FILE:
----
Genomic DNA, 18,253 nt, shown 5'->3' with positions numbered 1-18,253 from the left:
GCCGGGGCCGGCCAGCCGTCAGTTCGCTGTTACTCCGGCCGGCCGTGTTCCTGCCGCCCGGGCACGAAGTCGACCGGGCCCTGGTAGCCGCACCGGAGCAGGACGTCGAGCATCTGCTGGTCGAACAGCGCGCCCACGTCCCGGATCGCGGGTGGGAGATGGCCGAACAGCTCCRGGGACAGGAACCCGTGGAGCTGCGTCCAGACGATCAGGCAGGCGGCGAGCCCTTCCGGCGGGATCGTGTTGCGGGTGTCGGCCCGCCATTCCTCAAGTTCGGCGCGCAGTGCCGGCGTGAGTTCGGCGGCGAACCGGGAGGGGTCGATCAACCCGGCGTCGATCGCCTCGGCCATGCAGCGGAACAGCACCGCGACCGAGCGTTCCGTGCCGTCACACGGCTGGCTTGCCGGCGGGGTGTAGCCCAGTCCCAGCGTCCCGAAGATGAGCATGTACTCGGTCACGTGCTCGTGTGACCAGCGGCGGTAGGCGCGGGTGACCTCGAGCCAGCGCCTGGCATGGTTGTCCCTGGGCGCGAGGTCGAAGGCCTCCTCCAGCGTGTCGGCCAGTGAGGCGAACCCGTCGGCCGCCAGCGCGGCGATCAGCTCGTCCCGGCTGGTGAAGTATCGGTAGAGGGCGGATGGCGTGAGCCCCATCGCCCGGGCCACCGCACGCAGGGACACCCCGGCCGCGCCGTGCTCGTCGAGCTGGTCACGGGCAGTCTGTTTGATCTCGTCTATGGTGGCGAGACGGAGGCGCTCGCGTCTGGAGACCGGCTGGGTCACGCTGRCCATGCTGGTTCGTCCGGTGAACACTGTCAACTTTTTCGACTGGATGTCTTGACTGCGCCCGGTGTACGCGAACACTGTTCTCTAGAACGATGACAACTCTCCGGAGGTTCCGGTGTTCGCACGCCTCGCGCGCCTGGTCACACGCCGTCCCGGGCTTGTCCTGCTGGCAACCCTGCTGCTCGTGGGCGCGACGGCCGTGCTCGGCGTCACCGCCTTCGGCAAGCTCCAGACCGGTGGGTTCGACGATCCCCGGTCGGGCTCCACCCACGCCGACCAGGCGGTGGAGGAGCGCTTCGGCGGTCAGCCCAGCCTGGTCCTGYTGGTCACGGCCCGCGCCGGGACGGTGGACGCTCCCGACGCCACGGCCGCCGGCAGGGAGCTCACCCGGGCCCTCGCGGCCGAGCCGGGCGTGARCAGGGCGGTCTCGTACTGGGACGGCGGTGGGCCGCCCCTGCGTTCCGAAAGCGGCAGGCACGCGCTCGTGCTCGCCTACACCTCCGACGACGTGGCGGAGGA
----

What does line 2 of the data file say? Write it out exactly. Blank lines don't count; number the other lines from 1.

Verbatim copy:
GCCGGGGCCGGCCAGCCGTCAGTTCGCTGTTACTCCGGCCGGCCGTGTTCCTGCCGCCCGGGCACGAAGTCGACCGGGCCCTGGTAGCCGCACCGGAGCAGGACGTCGAGCATCTGCTGGTCGAACAGCGCGCCCACGTCCCGGATCGCGGGTGGGAGATGGCCGAACAGCTCCRGGGACAGGAACCCGTGGAGCTGCGTCCAGACGATCAGGCAGGCGGCGAGCCCTTCCGGCGGGATCGTGTTGCGGGTGTCGGCCCGCCATTCCTCAAGTTCGGCGCGCAGTGCCGGCGTGAGTTCGGCGGCGAACCGGGAGGGGTCGATCAACCCGGCGTCGATCGCCTCGGCCATGCAGCGGAACAGCACCGCGACCGAGCGTTCCGTGCCGTCACACGGCTGGCTTGCCGGCGGGGTGTAGCCCAGTCCCAGCGTCCCGAAGATGAGCATGTACTCGGTCACGTGCTCGTGTGACCAGCGGCGGTAGGCGCGGGTGACCTCGAGCCAGCGCCTGGCATGGTTGTCCCTGGGCGCGAGGTCGAAGGCCTCCTCCAGCGTGTCGGCCAGTGAGGCGAACCCGTCGGCCGCCAGCGCGGCGATCAGCTCGTCCCGGCTGGTGAAGTATCGGTAGAGGGCGGATGGCGTGAGCCCCATCGCCCGGGCCACCGCACGCAGGGACACCCCGGCCGCGCCGTGCTCGTCGAGCTGGTCACGGGCAGTCTGTTTGATCTCGTCTATGGTGGCGAGACGGAGGCGCTCGCGTCTGGAGACCGGCTGGGTCACGCTGRCCATGCTGGTTCGTCCGGTGAACACTGTCAACTTTTTCGACTGGATGTCTTGACTGCGCCCGGTGTACGCGAACACTGTTCTCTAGAACGATGACAACTCTCCGGAGGTTCCGGTGTTCGCACGCCTCGCGCGCCTGGTCACACGCCGTCCCGGGCTTGTCCTGCTGGCAACCCTGCTGCTCGTGGGCGCGACGGCCGTGCTCGGCGTCACCGCCTTCGGCAAGCTCCAGACCGGTGGGTTCGACGATCCCCGGTCGGGCTCCACCCACGCCGACCAGGCGGTGGAGGAGCGCTTCGGCGGTCAGCCCAGCCTGGTCCTGYTGGTCACGGCCCGCGCCGGGACGGTGGACGCTCCCGACGCCACGGCCGCCGGCAGGGAGCTCACCCGGGCCCTCGCGGCCGAGCCGGGCGTGARCAGGGCGGTCTCGTACTGGGACGGCGGTGGGCCGCCCCTGCGTTCCGAAAGCGGCAGGCACGCGCTCGTGCTCGCCTACACCTCCGACGACGTGGCGGAGGA